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Apple’s Dividend Growth and Huge Buybacks Are a Big Win for Investors

Apple (NASDAQ:AAPL) has been very shareholder-friendly in the past 10 years. It started paying a dividend 10 years ago starting at the end of its fiscal year ending September 2012. In the past nine fiscal years, it has been paying and growing its dividend per share (DPS) as well as buying back shares. The bottom line is that AAPL stock has benefited greatly from a higher DPS as a result of these huge buybacks. This article will show how that has worked out.

Typically Apple raises its dividend every four quarters, starting in April. For example, this year Apple jacked the quarterly DPS to 22 cents, up from 20.5 cents in the prior four quarters. That is a gain of 7.33% over last year in the dividend. At today’s DPS, AAPL stock has a dividend yield of 0.62%, given that the stock is at $143.99 on Oct. 7, 2021.

I will show in this article that the DPS has actually grown faster than the cost of those dividends over the past nine years by a significant factor. This is solely due to the huge buybacks that Apple has made over that period. As a result, shareholders now enjoy a much higher dividend than otherwise, given that its cost has not risen anywhere near as fast.

Share Count Reduction From Buybacks

In the past 10 years, Apple has reduced its share count from 26.297 billion at the end of FY 2012 to an estimated level of 16.5 billion shares for the year ending September 2021. That is a reduction of almost 10 billion shares (9.797 billion) over 9 years or over 37.3%.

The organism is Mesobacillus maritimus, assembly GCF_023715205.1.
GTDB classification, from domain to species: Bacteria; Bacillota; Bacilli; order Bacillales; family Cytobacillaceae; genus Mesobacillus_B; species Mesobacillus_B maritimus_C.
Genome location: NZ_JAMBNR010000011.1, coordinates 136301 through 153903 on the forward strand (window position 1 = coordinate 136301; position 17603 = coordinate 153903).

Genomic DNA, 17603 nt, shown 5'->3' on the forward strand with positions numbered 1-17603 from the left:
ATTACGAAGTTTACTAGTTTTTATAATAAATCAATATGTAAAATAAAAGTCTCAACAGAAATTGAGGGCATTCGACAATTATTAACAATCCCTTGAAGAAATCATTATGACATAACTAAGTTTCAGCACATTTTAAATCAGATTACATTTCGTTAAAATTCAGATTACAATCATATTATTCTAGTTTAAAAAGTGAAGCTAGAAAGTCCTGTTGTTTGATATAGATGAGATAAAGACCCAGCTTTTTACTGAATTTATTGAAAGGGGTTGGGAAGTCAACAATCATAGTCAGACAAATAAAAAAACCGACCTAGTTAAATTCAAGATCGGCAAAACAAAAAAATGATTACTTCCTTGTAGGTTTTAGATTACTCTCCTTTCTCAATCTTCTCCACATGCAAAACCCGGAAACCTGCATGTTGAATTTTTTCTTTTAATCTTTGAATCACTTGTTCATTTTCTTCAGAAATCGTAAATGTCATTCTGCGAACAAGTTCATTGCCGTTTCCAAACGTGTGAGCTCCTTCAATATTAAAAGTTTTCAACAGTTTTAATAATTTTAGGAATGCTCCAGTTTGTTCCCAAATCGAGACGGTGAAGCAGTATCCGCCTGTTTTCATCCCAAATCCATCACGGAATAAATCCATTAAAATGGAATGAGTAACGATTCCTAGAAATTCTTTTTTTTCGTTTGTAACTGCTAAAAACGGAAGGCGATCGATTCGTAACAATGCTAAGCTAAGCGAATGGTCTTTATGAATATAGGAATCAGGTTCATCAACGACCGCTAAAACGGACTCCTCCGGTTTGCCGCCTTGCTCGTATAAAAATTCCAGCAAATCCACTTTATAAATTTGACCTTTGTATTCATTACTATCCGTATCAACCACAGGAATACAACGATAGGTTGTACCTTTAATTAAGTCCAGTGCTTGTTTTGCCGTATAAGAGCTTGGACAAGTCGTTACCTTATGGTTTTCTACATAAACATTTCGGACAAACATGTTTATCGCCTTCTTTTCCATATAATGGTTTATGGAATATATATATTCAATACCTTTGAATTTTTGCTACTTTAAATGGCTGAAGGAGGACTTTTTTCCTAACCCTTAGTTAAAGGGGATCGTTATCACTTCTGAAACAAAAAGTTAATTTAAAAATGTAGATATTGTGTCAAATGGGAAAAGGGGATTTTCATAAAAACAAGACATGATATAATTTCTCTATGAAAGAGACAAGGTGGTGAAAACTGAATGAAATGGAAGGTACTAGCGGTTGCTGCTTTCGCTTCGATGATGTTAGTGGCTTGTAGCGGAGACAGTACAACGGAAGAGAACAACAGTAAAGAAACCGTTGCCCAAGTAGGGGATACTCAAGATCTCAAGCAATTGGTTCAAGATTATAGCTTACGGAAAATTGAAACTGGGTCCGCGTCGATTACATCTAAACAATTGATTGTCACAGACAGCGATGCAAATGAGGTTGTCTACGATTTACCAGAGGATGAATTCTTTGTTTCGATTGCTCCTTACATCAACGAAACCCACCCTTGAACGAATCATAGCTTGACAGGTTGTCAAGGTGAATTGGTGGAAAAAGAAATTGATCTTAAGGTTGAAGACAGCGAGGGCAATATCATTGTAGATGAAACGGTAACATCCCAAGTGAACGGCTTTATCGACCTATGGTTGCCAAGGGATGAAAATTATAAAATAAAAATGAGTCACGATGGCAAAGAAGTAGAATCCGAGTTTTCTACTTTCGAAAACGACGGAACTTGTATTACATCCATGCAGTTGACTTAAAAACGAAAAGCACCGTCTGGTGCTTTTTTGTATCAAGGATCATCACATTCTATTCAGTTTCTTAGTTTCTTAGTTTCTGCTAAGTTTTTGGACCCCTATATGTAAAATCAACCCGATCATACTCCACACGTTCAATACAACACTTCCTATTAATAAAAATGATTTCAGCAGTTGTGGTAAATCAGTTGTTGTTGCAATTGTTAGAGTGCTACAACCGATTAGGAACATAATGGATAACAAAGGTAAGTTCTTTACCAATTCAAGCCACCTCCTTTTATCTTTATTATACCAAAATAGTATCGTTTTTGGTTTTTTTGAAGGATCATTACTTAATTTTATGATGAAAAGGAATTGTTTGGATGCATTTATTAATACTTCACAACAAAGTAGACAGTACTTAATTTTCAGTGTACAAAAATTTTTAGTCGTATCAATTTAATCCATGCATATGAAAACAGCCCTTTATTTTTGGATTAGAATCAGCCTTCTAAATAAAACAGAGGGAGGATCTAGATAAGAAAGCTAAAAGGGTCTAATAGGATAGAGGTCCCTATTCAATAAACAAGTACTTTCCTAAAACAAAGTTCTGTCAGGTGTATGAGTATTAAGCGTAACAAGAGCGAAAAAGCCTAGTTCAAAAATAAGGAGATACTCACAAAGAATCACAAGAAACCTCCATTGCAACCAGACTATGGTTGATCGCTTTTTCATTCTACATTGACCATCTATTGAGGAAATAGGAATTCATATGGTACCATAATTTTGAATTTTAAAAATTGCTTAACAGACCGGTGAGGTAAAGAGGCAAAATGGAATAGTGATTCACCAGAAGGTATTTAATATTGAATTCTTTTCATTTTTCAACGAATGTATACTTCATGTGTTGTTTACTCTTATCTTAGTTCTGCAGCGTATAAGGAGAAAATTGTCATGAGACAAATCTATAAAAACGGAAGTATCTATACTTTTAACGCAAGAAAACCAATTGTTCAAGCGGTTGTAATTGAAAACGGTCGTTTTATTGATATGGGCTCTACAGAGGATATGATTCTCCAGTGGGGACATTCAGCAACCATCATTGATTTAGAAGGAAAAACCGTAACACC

This works out to an annual compounded reduction of 3.58% per year. In other words, each year you can expect that on average Apple’s share count will fall by 3.6%.

The reason, obviously, that the count has fallen is due to the huge share buybacks that Apple has done in the past nine years. For example, in the year ending September 2012, Apple spent $1.22 billion on share repurchases. But by the end of September 2021, Apple will have spent $90 billion (our estimate) this fiscal year on share repurchases. That is a huge gain in buybacks.

Read more: 3 Ways to Buy Apple on the Dip

Faster Dividends Per Share Growth vs Cost

So, obviously, this has direct benefits for the payment of the dividend per share (DPS). For example, even if the company kept the dollar cost it paid for those dividends level, the DPS would rise by 3.6% annually since there are fewer shares outstanding.

In reality, the benefit has been greater than that, since Apple has consistently increased the amount of money it shelled out for dividends. For example, in FY 2013 Apple spent $10.5 billion on dividends, but by FY 2021, Apple is estimated to pay almost $15 billion ($14.91 billion).


That represents a 41% cumulative gain in the cost of the dividends. But the DPS has risen from 41 cents annually in FY 2013 to 85 cents paid out in FY 2021. That represents a gain of 107.3%.

10-7-21 - AAPL stock - DPS vs Div Cost

Source: Mark R Hake, CFA

You can see this in the chart above which shows how dividends per share have grown much faster than the cost of those dividends. This is a direct result of the huge reduction in the share count from its massive buybacks over the years.

Read more: How To Sell A Cash Secured Put On Apple Stock

What This Means For AAPL Stock Investors

Obviously, this implies that the benefits of the buybacks in terms of dividend growth accrues to long-term shareholders. There is also a tax benefit to buybacks in terms of the payment of the dividend as I have described in other articles in the Total Yield Value Guide (see below). But the main point is that investors in AAPL stock can expect that the company will be very shareholder-friendly.


This means that despite the high stock price investors might want to continue to buy shares in AAPL stock. This will allow them to benefit from its continuously growing dividend per share.

On the date of publication, Mark R. Hake did not hold a position in any security mentioned in the article. The opinions expressed in this article are those of the writer, subject to the InvestorPlace.com Publishing Guidelines.

Mark Hake writes about personal finance on mrhake.medium.com and runs the Total Yield Value Guide which you can review here.

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